Child psychotherapists use language and play to observe, assess, help and treat children and young people who are experiencing behavioural, emotional, social and psychological difficulties.
Child psychotherapists must have excellent listening and observation skills.
What does a child psychotherapist do?
Child psychotherapists work with children who are affected by issues such as depression, aggression, phobias, anxiety, physical/psychosomatic disorders, learning difficulties and behavioural problems. They lead sessions with individuals, groups and/or families where verbal interaction, toys, puppets, dolls, art materials and so on are used to explore the child’s behaviour, attitudes and emotions. Their aim is to help children understand and address their inner conflicts. Typical activities include:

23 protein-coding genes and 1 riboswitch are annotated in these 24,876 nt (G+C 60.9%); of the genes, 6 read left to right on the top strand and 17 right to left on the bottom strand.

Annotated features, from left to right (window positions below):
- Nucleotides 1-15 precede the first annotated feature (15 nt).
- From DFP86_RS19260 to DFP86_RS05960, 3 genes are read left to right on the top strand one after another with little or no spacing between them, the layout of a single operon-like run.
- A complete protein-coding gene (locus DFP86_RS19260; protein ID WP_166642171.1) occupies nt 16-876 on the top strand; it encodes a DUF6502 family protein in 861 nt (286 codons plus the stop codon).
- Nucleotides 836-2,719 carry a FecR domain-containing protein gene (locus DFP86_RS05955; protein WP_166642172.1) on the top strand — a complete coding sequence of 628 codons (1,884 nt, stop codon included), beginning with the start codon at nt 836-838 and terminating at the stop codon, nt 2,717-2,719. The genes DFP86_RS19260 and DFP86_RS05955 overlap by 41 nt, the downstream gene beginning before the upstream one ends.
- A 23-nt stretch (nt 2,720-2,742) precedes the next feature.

- liaising with professionals such as teachers, psychiatrists, psychologists, paediatric nurses, social workers, family therapists and health visitors
- supervising trainees
- keeping up-to-date with developments within the profession by attending appropriate courses, conferences and meetings
Typical employers of child psychotherapists
- The NHS, often in child and adolescent mental health services (CAMHS) teams
- Primary and secondary schools
- Social services
- Listening skills
- Sensitivity and empathy
- Ability to build rapport
- Positive outlook
- Excellent communication skills
- Resilience and maturity
- Capacity for study and continued learning
- Ability to work independently or with others
Recommended IBDP subjects needed to apply to university to study Psychology:
Psychology HL or SL,